Mothers everywhere sought to protect their children from the worst direct effects of food poverty by cutting back on their own food intake and were often reluctant to admit their children were going without adequate food. Still, children in about one quarter of the families in each country mentioned going without enough to eat at times. A majority reported fruit or vegetable consumption below the national average. For their part, children moderated their needs and helped their parents by cooking or hunting for bargains. But they also mentioned difficulties in concentrating at school, being excluded from social activities and feeling different from their peers. Particularly in the highly unequal and consumerised UK, children mentioned being embarrassed by poverty and frustrated about the injustices of social inequality.
In all three countries, maintaining dignity and avoiding shame deterred mothers seeking help. In Norway, seeking discretionary support from the municipality was a norm for low-income families, although it typically involved a lot of red tape. In Portugal, families relied on family and friends, both routinely and in crises. In term time, their children participated in a three-course school lunch that was subsidised by the state, a provision that mitigated some of the food shortages at home.
In the UK, families more often turned to friends or were referred to formal support such as debt counsellors. Unlike in Portugal, many children did not qualify for free school meals (FSMs), which are means-tested and exclude most children whose parents are in low-paid work. Even if eligible, some children said the allowance did not stretch to a decent meal. Furthermore, children whose parents’ migration status meant they had No Recourse to Public Funds were not entitled to FSMs and went hungry, unless schools met the cost from discretionary funds. School holidays when there were no school lunches were times of worry and food shortage for families in the UK and Portugal. In Norway, where there are no school meals, the situation was reversed, with parents struggling to afford the customary packed lunch during term time.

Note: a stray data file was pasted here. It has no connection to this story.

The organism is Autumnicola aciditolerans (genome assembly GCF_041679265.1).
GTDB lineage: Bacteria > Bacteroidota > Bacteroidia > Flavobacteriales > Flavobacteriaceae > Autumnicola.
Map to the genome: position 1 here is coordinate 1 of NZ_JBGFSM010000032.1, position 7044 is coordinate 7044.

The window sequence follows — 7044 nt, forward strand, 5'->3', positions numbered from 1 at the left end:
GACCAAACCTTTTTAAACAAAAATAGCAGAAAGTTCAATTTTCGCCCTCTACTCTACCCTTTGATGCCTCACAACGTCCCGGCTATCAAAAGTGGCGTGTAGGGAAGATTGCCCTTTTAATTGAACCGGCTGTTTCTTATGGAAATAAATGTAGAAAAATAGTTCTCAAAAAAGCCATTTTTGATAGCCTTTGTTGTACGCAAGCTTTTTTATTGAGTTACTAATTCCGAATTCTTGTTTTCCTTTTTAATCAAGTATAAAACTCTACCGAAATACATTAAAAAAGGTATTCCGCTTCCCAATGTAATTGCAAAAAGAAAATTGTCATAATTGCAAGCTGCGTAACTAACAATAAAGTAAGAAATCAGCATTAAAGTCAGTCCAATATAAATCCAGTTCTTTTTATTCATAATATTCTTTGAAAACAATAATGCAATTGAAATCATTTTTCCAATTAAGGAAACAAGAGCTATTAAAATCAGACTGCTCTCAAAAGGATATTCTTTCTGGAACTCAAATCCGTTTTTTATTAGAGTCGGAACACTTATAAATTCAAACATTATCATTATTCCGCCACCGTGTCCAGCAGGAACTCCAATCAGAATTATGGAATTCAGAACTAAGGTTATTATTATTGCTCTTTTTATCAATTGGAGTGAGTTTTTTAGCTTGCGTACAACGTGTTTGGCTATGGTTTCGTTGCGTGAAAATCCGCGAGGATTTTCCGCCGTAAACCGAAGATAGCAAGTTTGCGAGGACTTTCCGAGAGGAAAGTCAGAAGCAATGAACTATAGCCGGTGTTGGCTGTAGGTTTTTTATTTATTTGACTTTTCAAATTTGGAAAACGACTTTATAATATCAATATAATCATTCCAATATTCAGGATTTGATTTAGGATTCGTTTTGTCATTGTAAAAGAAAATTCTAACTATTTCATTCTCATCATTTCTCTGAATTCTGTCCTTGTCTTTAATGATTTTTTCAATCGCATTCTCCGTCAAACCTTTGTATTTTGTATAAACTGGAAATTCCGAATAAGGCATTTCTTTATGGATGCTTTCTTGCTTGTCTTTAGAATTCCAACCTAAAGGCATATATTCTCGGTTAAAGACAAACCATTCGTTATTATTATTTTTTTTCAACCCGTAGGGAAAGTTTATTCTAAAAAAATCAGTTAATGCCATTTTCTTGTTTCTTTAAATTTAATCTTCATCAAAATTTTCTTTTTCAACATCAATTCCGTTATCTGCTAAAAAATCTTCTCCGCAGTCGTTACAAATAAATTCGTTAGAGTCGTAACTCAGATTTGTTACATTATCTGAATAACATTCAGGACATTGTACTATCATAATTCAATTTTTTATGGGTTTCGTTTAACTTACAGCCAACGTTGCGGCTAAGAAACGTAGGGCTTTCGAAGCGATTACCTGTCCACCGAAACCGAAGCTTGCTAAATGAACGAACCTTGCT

In spite of the efforts of charities, in-kind food ‘solutions’ only conserve the status quo. The wider causes of poverty must be addressed. As the Archbishop of Canterbury, Justin Welby, put it, people are not ‘a ragbag of different physical needs to be met by a patchwork of largely volunteer organisations’, but ‘distinct human beings of infinite value’.
We recommend three immediate steps for governments:
- The International Covenant on Economic, Social and Cultural Rights (ICESCR) includes the Right to Food: ‘when every man, woman or child, alone or in community with others have physical and economic access at all times to adequate food or the means for its procurement’. While the UK, Portugal and Norway have ratified the ICESCR, they need to demonstrate how their national laws respect, reflect and enforce its obligations.
- Governments should use budget standards research to ensure both wages and benefits enable families to afford diets that meet their needs for health and social participation.
- Healthy school meals should be a universal resource like education and provided free at the point of delivery for all children in compulsory schooling.